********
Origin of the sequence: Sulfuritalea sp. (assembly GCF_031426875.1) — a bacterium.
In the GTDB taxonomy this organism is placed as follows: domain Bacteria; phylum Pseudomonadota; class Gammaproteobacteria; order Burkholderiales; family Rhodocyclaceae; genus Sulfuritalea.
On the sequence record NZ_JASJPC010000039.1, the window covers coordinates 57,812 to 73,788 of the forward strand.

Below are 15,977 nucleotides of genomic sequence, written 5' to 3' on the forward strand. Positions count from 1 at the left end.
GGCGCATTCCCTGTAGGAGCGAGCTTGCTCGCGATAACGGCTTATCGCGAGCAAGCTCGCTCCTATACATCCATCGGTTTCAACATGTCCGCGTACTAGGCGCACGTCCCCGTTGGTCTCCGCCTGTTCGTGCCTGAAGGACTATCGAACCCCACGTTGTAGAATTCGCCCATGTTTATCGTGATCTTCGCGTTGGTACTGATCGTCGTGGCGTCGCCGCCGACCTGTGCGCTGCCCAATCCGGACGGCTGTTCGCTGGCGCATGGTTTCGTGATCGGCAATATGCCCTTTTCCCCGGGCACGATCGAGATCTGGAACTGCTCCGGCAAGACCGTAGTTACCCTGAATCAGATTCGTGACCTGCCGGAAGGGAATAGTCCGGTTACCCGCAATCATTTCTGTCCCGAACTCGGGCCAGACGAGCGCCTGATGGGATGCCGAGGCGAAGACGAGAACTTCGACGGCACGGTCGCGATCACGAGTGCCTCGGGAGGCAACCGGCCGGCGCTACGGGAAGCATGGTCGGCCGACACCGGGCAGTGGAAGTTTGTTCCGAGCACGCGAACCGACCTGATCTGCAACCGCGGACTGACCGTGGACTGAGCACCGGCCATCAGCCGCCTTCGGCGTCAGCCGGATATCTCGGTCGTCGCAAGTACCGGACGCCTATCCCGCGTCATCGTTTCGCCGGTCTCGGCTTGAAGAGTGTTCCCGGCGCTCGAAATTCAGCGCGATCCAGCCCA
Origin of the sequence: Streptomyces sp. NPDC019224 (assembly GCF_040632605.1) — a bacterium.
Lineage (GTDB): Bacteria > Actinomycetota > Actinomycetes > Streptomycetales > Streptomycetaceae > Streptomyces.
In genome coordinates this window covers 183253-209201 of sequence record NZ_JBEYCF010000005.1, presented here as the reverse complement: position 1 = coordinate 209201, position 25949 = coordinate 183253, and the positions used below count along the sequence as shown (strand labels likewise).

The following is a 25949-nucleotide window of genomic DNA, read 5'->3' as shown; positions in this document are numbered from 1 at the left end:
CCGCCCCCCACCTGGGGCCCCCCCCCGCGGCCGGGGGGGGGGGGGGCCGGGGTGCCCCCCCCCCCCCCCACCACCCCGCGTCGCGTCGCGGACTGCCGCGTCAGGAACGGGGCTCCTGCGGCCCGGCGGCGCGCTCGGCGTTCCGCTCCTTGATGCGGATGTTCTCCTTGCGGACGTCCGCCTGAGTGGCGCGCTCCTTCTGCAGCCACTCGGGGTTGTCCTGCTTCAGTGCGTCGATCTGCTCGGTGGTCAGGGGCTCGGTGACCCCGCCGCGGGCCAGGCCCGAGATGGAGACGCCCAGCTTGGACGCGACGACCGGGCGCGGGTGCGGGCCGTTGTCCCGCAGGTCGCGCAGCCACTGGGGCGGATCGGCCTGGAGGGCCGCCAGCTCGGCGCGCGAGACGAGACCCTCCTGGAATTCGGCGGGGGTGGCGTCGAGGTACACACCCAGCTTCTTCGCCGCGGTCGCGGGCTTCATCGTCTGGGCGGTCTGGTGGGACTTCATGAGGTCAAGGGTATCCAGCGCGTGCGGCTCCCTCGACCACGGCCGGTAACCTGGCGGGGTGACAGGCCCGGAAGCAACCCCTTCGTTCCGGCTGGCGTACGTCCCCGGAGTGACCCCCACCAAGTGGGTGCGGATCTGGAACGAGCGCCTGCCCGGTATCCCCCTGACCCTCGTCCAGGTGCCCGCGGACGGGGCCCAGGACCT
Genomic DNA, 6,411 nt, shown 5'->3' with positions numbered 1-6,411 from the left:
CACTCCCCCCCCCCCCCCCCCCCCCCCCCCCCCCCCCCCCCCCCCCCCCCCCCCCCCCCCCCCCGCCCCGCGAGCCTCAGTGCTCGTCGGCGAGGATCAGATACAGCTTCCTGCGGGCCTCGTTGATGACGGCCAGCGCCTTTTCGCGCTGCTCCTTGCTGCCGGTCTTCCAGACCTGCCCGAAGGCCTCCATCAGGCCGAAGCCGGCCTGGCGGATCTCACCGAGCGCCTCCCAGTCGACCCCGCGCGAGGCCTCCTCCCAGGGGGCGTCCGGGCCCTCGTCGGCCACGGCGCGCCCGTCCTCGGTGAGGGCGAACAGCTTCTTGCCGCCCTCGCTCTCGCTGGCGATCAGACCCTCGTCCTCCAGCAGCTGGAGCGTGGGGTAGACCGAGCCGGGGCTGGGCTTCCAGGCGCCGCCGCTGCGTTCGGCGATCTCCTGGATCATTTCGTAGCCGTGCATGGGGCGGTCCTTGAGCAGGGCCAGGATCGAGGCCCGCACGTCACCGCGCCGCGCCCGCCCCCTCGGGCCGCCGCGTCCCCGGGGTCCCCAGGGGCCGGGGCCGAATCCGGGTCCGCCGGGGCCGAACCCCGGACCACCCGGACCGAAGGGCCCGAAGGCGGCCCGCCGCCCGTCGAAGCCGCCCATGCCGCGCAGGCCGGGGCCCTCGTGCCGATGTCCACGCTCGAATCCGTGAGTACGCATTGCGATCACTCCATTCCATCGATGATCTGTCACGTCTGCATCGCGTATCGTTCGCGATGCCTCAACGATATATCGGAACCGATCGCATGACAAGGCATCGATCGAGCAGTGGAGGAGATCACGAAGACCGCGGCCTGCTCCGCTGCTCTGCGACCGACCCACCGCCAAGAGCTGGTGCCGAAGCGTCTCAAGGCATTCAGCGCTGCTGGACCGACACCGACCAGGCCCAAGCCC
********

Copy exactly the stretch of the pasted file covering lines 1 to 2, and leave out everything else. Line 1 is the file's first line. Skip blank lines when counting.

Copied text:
Origin of the sequence: Sulfuritalea sp. (assembly GCF_031426875.1) — a bacterium.
In the GTDB taxonomy this organism is placed as follows: domain Bacteria; phylum Pseudomonadota; class Gammaproteobacteria; order Burkholderiales; family Rhodocyclaceae; genus Sulfuritalea.